Survey reveals top cyber concerns

Survey reveals top cyber concerns | Insurance Business

Survey reveals top cyber concerns
In today's digitally connected world where businesses face a myriad of cyber risks that threaten their reputation, profitability, and very existence, risk managers revealed that hacking events, phishing attacks, and malware were the threats they were most concerned about, followed by social engineering, data theft, and accidental data loss.

These were the findings in The Knowledge's Data Security Survey, published in association with Zurich, which asked Australian risk managers to rate nine cyber threats by their likelihood of occurring in the next 12 months and the estimated financial impact they would likely have on their business.

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According to the Ponemon Institute, the cited risks were reflective of the most common types of attacks faced by businesses in the Asia Pacific. Elsewhere, losses due to DDoS attacks (use of compromised Internet of Things devices) and state-sponsored attacks have grown more frequent and severe.

Australian risk managers have gained increased awareness and concern over the potential impact of cyber intrusion and data loss thanks to two factors – the nature of the threat locally and the anticipation of new data breach notification rules, the report said.

There are also the cautionary reports about cyber incidents. These include the 2016 Australian Red Cross breach, the largest-ever known data breach in the country, which exposed more than 550,000 prospective blood donors online; and the massive hack at global credit reporting giant Equifax, which compromised 145 million Americans' personal information and even wiped off $3.5bn off the company's market value at one stage as a consequence.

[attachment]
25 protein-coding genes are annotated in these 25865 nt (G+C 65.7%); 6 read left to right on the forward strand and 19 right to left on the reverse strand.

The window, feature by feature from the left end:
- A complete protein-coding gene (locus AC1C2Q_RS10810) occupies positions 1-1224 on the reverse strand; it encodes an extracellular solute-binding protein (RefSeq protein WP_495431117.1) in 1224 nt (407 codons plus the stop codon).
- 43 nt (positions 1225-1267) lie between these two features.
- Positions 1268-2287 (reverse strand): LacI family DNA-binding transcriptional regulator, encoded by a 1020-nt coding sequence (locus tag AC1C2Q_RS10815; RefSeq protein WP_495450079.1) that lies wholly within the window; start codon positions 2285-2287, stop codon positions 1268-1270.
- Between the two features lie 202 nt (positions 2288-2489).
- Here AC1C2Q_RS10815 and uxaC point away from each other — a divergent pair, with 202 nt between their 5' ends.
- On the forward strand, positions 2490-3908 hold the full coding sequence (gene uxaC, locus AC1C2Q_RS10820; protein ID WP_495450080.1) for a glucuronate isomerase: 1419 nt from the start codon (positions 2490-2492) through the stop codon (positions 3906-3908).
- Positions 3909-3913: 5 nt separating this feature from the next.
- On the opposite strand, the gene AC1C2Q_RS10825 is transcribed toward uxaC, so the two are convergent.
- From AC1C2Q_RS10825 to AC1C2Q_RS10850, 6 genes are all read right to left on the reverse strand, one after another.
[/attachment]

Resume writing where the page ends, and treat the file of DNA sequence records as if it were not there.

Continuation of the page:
Despite as being not as litigious as the US, The Knowledge noted that the respondents were clearly aware of the significant financial impacts both hacking events and data theft can have on their organisations, ranking them as first and second in terms of potential costs. Firms have also become more aware that such incidents can also lead to reputational losses and lawsuits implicating senior management.

To reduce the impact of cyber events, Dean Carrigan, managing partner at Clyde & Co., said organisations must have a tried-and-tested breach response.

“Organisations need a well-organised, clear plan to deal with cyber-attacks and data breaches,” Carrigan told the publication. “We have seen how valuable it is to have ready access to independent external experts.”

Eamonn Cunningham, former risk officer at Scentre Group, meanwhile, stressed that time is of the essence when dealing with cyber incidents.

“Unlike your conventional crisis, time is absolutely of the essence when it comes to a cyber-attack,” he told The Knowledge. “You often have just minutes to decide whether to take your system offline, for example.”

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